African countries face a growing burden of noncommunicable diseases. Conditions such as diabetes and hypertension are expected to become the leading causes of death in sub-Saharan Africa over the next 10 years – overtaking communicable diseases such as HIV and tuberculosis.

Around the world countries are adopting policies to reduce consumption of unhealthy food, including beverages that have lots of sugar in them. The reason for this is that they have been linked to increasing rates of obesity and overweight, two of the major risk factors associated with noncommunicable diseases. As a result a host of countries have adopted policies aimed at driving down the consumption of food and drinks that have been shown to have a bad effect on health.

To understand what’s happening in east and southern Africa, a dozen researchers spent over three years looking at the opportunities for exploring such policies in seven countries in the region. Their findings have just been published.

The reasons for the ambitious multi-country study and why it matters are set out by Safura Abdool Karim, Agnes Erzse, Karen Hofman, and Susan Goldstein. Safura Abdool Karim and Karen Hofman explain how countries can go about ensuring any sugar taxes are in line with domestic laws. For their part Agnes Erzse and Karen Hofman unpack why data are key to designing effective policies.

In the case of individual countries, researchers from Botswana, Kenya, Namibia, Rwanda, Tanzania, Uganda and Zambia explored these countries’ readiness to pursue taxes on sugary drinks.

In Rwanda, Mulindabigwi Charles Ruhara looks at how the country can use its existing excise tax on soft drinks to improve public health while from Zambia, Mulenga Mary Mukanu explains how the country has struggled to balance public health with economic policy. And finally, Milka Wanjohi and Gershim Asiki explore the barriers to the introduction of a tax on sugary drinks in Kenya.

Ina Skosana

Health + Medicine Editor (Africa edition)

The competing interests of economic growth and public health aren’t being managed well. Shutterstock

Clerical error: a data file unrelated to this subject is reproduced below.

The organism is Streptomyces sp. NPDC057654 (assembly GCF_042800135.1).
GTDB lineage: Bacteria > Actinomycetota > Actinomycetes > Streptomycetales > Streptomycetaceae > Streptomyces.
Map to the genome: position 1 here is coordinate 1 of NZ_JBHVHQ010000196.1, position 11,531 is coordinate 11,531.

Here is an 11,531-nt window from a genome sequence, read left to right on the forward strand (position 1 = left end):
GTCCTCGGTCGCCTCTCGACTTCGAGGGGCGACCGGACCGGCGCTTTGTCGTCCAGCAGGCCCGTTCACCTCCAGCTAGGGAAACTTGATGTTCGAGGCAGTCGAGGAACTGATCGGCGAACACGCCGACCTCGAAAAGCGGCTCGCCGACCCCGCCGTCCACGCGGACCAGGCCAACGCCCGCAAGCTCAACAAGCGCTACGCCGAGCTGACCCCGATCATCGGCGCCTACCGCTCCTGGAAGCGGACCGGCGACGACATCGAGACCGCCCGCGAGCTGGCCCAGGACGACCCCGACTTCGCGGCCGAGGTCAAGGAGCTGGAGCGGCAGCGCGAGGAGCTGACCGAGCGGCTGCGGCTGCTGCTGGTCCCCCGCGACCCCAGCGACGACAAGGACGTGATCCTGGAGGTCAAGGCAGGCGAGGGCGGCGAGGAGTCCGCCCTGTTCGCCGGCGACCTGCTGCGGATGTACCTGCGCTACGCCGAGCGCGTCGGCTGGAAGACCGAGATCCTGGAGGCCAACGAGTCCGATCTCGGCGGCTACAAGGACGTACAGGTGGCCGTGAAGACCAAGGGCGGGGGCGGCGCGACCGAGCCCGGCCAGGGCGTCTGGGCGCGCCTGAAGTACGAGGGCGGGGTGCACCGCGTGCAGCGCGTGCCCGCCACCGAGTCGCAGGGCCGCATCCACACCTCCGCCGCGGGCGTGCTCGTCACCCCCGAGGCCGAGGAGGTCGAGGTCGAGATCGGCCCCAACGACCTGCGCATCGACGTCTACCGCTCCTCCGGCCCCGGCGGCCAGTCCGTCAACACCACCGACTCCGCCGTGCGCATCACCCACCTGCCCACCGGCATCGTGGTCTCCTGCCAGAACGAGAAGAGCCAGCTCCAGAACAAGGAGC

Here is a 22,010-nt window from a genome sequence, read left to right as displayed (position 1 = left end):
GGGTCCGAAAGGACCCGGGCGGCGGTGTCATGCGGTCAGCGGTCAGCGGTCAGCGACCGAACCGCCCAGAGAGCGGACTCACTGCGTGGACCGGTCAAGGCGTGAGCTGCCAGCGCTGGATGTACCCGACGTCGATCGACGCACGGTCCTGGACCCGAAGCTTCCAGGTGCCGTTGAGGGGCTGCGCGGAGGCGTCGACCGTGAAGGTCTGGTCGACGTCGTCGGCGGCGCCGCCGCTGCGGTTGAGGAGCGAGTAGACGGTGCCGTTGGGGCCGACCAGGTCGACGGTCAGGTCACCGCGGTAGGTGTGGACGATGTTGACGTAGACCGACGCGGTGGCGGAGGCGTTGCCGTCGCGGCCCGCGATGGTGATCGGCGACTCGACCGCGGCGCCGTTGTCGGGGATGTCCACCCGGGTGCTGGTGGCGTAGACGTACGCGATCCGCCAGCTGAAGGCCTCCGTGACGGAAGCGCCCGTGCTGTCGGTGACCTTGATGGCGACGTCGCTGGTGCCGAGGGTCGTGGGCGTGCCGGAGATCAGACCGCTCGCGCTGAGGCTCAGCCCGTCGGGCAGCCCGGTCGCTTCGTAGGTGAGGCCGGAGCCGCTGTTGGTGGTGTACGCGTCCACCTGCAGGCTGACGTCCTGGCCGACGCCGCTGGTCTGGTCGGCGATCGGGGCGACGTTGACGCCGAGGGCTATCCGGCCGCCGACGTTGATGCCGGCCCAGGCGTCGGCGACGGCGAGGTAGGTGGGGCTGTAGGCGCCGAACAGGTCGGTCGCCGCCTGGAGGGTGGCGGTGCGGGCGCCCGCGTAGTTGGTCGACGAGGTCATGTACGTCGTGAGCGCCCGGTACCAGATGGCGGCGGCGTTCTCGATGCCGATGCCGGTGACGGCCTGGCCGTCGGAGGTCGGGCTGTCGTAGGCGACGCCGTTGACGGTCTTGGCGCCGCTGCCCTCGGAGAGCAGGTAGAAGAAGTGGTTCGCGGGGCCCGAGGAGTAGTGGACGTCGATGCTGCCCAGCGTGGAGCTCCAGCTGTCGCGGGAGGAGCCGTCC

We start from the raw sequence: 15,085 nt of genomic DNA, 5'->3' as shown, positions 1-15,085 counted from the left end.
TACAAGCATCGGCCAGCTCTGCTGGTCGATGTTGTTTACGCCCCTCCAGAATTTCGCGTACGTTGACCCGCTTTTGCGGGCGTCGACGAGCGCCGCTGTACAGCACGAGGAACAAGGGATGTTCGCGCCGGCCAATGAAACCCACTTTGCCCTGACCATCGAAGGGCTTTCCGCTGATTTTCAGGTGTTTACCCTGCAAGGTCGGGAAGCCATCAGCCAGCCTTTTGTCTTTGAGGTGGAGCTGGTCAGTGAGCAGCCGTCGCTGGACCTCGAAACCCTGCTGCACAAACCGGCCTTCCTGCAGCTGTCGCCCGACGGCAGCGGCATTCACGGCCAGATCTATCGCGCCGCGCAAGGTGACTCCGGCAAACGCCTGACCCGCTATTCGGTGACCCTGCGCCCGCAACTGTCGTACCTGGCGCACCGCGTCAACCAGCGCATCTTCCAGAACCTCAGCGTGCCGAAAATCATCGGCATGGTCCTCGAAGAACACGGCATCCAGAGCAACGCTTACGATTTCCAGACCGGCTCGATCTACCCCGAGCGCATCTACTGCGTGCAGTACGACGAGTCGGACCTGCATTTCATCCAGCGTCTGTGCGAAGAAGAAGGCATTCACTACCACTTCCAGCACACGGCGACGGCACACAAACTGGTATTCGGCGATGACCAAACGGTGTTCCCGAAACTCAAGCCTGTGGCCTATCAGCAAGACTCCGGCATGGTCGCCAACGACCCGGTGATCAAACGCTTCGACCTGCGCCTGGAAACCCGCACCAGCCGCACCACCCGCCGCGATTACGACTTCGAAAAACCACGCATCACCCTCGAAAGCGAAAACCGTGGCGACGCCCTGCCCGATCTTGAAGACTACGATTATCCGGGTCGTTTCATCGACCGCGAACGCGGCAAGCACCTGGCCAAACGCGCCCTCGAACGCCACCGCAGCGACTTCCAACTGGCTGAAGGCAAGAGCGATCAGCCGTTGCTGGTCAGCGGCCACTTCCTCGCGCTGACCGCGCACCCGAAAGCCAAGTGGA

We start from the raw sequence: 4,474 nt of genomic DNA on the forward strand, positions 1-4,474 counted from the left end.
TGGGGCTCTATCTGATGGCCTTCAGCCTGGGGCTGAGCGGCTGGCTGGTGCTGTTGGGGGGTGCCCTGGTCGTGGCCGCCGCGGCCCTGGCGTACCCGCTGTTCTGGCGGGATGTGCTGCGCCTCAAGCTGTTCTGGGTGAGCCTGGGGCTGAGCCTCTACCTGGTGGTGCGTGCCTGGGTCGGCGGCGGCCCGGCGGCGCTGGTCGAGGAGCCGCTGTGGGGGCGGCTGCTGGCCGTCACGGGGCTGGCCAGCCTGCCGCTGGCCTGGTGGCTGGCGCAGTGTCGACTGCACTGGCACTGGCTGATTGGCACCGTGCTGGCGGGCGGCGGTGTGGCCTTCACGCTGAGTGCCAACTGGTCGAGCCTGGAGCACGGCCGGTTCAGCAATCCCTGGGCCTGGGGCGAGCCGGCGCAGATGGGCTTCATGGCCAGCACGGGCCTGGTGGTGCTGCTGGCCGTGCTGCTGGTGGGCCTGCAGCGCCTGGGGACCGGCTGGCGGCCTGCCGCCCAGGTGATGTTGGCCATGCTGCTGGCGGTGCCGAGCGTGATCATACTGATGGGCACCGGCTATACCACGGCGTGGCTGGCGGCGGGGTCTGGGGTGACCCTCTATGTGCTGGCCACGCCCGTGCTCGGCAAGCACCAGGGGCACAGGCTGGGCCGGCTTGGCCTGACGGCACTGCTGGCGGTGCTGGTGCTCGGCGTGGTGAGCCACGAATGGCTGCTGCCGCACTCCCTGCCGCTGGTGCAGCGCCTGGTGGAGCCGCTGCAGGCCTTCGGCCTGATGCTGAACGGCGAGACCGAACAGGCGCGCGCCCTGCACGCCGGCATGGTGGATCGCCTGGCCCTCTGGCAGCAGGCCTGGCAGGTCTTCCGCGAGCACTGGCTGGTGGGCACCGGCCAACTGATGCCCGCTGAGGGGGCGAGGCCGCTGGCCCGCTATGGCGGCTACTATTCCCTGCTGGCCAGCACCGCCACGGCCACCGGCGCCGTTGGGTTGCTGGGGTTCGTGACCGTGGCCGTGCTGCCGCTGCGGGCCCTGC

We mapped the landscape for taxes on sugary drinks in seven African countries

Safura Abdool Karim, University of the Witwatersrand; Agnes Erzse, University of the Witwatersrand; Karen Hofman, University of the Witwatersrand; Susan Goldstein, University of the Witwatersrand

Implementing a sugar-sweetened beverage tax in all African countries will require sufficient political will and support from civil society.


African countries must consider legal challenges to sugar taxes before pursuing policies

Safura Abdool Karim, University of the Witwatersrand; Karen Hofman, University of the Witwatersrand

Governments must take urgent action to prevent noncommunicable diseases from becoming an uncontrollable epidemic in sub-Saharan Africa. Sugar-sweetened beverage taxation offers a potential solution.

How Rwanda can use fiscal policies to improve health outcomes

Mulindabigwi Charles Ruhara, University of Rwanda

Rwanda's food policies focus on production to make sure people have livelihoods and enough nutritious food. Not much attention is given to overnutrition.

Why African countries need reliable local data on sugary drinks taxes

Agnes Erzse, University of the Witwatersrand; Karen Hofman, University of the Witwatersrand

Without reliable, local and timely data, countries will miss the potential of sugar-sweetened beverage taxation as a public health intervention.

Kenya doesn’t have a stand-alone tax on sugary drinks: we set out to find out why

Milka Wanjohi, African Population and Health Research Center; Gershim Asiki, African Population and Health Research Center

Between 2018 and 2019 Kenya registered a 30% spike in sugar production and an increase in sugar consumption.

Zambia must find a way to balance the economy and public health in tax policy

Mulenga Mary Mukanu,, University of the Western Cape

Tension between the government’s economic and public health priorities is preventing stronger fiscal measures to address nutrition-related noncommunicable diseases.

New research shows South Africa’s levy on sugar-sweetened drinks is having an impact

Karen Hofman, University of the Witwatersrand

The results are in: South Africa’s ground-breaking health promotion levy, introduced in 2018, is working.

How South African food companies go about shaping public health policy in their favour

Gary Sacks, Deakin University; Eric Crosbie, University of Nevada, Reno; Melissa Mialon, Universidade de São Paulo

The food industry's tactics are designed to reduce the likelihood of the government adopting global recommendations to tackle obesity.


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